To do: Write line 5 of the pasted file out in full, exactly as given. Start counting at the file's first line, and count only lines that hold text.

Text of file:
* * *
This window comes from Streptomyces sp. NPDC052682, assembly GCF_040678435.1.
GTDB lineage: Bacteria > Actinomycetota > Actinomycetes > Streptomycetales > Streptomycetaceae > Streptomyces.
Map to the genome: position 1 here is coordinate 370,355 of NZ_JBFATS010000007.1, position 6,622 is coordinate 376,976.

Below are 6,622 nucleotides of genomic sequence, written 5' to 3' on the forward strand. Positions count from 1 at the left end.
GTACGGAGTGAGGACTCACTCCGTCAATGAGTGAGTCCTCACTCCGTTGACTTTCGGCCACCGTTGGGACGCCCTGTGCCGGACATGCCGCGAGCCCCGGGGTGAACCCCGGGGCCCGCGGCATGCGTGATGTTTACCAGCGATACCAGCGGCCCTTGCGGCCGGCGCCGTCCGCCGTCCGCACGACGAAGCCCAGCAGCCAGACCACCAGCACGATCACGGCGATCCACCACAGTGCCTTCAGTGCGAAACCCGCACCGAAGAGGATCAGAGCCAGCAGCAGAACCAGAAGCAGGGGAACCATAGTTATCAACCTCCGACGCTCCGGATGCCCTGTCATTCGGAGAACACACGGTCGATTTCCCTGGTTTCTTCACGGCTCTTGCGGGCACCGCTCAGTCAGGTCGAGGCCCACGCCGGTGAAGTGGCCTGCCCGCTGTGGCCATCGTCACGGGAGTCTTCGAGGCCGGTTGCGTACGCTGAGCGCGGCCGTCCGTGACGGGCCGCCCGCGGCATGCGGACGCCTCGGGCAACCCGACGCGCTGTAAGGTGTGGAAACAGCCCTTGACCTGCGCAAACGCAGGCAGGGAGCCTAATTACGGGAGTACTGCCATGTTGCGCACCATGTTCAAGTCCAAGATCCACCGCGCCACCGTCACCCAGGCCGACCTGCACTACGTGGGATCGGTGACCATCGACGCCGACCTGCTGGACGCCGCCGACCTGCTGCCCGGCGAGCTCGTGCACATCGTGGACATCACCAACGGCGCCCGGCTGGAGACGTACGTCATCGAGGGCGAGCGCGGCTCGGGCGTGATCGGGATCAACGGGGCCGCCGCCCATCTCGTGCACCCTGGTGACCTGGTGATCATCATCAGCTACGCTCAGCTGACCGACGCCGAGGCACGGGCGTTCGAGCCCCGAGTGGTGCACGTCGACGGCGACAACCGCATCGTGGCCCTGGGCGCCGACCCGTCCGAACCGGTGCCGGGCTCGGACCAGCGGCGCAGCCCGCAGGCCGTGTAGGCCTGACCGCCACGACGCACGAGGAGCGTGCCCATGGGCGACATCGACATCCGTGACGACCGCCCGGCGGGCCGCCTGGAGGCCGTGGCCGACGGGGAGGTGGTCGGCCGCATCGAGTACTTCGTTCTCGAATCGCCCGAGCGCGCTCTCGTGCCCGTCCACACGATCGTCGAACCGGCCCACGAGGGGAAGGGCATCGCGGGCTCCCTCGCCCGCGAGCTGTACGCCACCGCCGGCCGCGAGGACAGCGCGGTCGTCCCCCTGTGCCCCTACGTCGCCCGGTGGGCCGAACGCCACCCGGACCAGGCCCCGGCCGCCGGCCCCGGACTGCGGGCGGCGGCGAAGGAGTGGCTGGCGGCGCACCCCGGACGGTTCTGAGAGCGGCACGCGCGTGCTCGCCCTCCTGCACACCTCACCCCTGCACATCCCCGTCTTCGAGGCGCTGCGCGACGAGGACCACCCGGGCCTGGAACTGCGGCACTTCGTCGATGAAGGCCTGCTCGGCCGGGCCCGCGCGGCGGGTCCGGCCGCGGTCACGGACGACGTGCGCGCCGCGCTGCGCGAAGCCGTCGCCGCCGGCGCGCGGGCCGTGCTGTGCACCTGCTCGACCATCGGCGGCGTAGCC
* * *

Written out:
GTACGGAGTGAGGACTCACTCCGTCAATGAGTGAGTCCTCACTCCGTTGACTTTCGGCCACCGTTGGGACGCCCTGTGCCGGACATGCCGCGAGCCCCGGGGTGAACCCCGGGGCCCGCGGCATGCGTGATGTTTACCAGCGATACCAGCGGCCCTTGCGGCCGGCGCCGTCCGCCGTCCGCACGACGAAGCCCAGCAGCCAGACCACCAGCACGATCACGGCGATCCACCACAGTGCCTTCAGTGCGAAACCCGCACCGAAGAGGATCAGAGCCAGCAGCAGAACCAGAAGCAGGGGAACCATAGTTATCAACCTCCGACGCTCCGGATGCCCTGTCATTCGGAGAACACACGGTCGATTTCCCTGGTTTCTTCACGGCTCTTGCGGGCACCGCTCAGTCAGGTCGAGGCCCACGCCGGTGAAGTGGCCTGCCCGCTGTGGCCATCGTCACGGGAGTCTTCGAGGCCGGTTGCGTACGCTGAGCGCGGCCGTCCGTGACGGGCCGCCCGCGGCATGCGGACGCCTCGGGCAACCCGACGCGCTGTAAGGTGTGGAAACAGCCCTTGACCTGCGCAAACGCAGGCAGGGAGCCTAATTACGGGAGTACTGCCATGTTGCGCACCATGTTCAAGTCCAAGATCCACCGCGCCACCGTCACCCAGGCCGACCTGCACTACGTGGGATCGGTGACCATCGACGCCGACCTGCTGGACGCCGCCGACCTGCTGCCCGGCGAGCTCGTGCACATCGTGGACATCACCAACGGCGCCCGGCTGGAGACGTACGTCATCGAGGGCGAGCGCGGCTCGGGCGTGATCGGGATCAACGGGGCCGCCGCCCATCTCGTGCACCCTGGTGACCTGGTGATCATCATCAGCTACGCTCAGCTGACCGACGCCGAGGCACGGGCGTTCGAGCCCCGAGTGGTGCACGTCGACGGCGACAACCGCATCGTGGCCCTGGGCGCCGACCCGTCCGAACCGGTGCCGGGCTCGGACCAGCGGCGCAGCCCGCAGGCCGTGTAGGCCTGACCGCCACGACGCACGAGGAGCGTGCCCATGGGCGACATCGACATCCGTGACGACCGCCCGGCGGGCCGCCTGGAGGCCGTGGCCGACGGGGAGGTGGTCGGCCGCATCGAGTACTTCGTTCTCGAATCGCCCGAGCGCGCTCTCGTGCCCGTCCACACGATCGTCGAACCGGCCCACGAGGGGAAGGGCATCGCGGGCTCCCTCGCCCGCGAGCTGTACGCCACCGCCGGCCGCGAGGACAGCGCGGTCGTCCCCCTGTGCCCCTACGTCGCCCGGTGGGCCGAACGCCACCCGGACCAGGCCCCGGCCGCCGGCCCCGGACTGCGGGCGGCGGCGAAGGAGTGGCTGGCGGCGCACCCCGGACGGTTCTGAGAGCGGCACGCGCGTGCTCGCCCTCCTGCACACCTCACCCCTGCACATCCCCGTCTTCGAGGCGCTGCGCGACGAGGACCACCCGGGCCTGGAACTGCGGCACTTCGTCGATGAAGGCCTGCTCGGCCGGGCCCGCGCGGCGGGTCCGGCCGCGGTCACGGACGACGTGCGCGCCGCGCTGCGCGAAGCCGTCGCCGCCGGCGCGCGGGCCGTGCTGTGCACCTGCTCGACCATCGGCGGCGTAGCC